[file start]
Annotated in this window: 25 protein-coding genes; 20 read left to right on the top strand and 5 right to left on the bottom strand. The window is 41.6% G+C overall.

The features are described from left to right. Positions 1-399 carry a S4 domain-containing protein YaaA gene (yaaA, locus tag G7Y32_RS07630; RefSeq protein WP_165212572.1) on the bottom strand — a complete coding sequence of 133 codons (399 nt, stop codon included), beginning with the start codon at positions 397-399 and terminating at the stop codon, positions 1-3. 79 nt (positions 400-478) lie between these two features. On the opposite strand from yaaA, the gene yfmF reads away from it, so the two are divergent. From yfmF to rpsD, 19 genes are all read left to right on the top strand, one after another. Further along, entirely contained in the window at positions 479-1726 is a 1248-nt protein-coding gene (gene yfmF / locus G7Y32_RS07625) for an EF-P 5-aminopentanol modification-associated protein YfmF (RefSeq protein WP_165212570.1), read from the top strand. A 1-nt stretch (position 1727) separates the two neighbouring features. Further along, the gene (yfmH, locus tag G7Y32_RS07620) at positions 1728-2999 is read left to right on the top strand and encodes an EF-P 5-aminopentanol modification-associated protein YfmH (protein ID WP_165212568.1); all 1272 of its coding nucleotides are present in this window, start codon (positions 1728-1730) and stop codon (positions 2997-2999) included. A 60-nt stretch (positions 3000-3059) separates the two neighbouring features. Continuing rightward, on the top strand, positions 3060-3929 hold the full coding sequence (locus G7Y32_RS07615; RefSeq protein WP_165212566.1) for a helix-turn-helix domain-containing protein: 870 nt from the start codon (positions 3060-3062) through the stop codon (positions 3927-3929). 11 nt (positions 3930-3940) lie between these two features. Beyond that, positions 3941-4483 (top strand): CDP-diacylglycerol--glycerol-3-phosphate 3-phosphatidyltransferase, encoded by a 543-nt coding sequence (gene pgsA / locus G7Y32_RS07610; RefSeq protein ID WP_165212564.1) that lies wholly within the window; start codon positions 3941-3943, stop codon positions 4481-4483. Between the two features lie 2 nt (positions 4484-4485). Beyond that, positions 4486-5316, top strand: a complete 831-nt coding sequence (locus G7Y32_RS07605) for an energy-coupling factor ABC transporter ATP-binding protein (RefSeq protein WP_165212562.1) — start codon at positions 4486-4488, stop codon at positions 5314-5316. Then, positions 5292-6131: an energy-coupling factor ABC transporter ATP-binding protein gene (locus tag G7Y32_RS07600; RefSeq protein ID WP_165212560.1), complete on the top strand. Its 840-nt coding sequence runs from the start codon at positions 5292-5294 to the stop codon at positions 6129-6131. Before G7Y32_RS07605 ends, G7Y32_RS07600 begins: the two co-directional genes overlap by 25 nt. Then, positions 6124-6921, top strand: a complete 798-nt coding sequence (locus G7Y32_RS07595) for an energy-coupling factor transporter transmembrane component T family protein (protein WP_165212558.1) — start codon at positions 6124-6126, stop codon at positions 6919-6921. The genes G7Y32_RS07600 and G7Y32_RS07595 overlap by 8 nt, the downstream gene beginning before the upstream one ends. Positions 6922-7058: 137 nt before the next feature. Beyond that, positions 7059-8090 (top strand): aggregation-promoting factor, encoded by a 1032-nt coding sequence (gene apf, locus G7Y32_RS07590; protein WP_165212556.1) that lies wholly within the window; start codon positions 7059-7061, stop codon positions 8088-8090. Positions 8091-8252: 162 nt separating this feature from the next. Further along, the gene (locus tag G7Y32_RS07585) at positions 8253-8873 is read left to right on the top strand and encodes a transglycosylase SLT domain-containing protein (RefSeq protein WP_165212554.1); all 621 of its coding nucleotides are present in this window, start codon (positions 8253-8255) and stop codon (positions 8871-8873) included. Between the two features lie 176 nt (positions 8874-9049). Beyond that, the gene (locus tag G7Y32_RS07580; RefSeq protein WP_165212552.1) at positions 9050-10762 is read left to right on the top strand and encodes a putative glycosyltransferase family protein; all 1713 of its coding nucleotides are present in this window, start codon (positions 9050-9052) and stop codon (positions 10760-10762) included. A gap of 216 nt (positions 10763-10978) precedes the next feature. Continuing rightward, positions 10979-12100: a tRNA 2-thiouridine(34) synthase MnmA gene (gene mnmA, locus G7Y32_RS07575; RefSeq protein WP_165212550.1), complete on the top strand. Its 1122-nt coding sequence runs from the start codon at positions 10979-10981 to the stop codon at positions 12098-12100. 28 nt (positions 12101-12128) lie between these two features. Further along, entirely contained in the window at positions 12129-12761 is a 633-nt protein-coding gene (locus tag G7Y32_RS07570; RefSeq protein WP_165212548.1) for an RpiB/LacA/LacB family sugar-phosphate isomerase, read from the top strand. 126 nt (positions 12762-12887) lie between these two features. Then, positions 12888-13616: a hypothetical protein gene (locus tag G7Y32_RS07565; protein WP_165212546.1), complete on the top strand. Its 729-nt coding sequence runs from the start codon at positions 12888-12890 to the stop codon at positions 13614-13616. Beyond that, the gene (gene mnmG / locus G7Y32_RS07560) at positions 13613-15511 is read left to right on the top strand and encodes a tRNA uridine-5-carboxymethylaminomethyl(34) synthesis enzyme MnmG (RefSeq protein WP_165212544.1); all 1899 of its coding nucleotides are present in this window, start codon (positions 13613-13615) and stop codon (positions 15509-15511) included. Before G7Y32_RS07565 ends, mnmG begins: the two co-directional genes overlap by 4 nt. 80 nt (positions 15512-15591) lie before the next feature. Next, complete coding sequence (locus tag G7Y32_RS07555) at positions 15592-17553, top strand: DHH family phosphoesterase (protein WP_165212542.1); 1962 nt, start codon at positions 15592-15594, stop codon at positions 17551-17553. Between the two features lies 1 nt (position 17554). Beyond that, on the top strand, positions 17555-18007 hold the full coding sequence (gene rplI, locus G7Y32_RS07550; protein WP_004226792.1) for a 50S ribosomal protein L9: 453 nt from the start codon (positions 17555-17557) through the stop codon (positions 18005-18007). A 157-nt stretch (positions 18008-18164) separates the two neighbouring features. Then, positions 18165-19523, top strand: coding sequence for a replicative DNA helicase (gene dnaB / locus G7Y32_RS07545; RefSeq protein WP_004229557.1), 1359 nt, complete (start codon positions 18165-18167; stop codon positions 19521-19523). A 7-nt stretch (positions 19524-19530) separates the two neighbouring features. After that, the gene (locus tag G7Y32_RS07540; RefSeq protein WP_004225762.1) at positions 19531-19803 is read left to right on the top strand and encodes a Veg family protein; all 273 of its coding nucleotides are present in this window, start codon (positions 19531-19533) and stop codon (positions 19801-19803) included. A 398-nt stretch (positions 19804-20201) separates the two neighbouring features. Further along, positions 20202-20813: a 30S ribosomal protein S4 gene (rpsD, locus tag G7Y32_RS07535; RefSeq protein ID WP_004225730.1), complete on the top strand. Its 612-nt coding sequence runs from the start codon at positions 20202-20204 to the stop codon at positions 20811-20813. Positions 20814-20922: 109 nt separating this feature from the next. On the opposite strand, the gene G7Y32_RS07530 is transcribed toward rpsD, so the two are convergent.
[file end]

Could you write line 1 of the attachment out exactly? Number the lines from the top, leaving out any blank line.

Annotated in this window: 25 protein-coding genes; 20 read left to right on the top strand and 5 right to left on the bottom strand. The window is 41.6% G+C overall.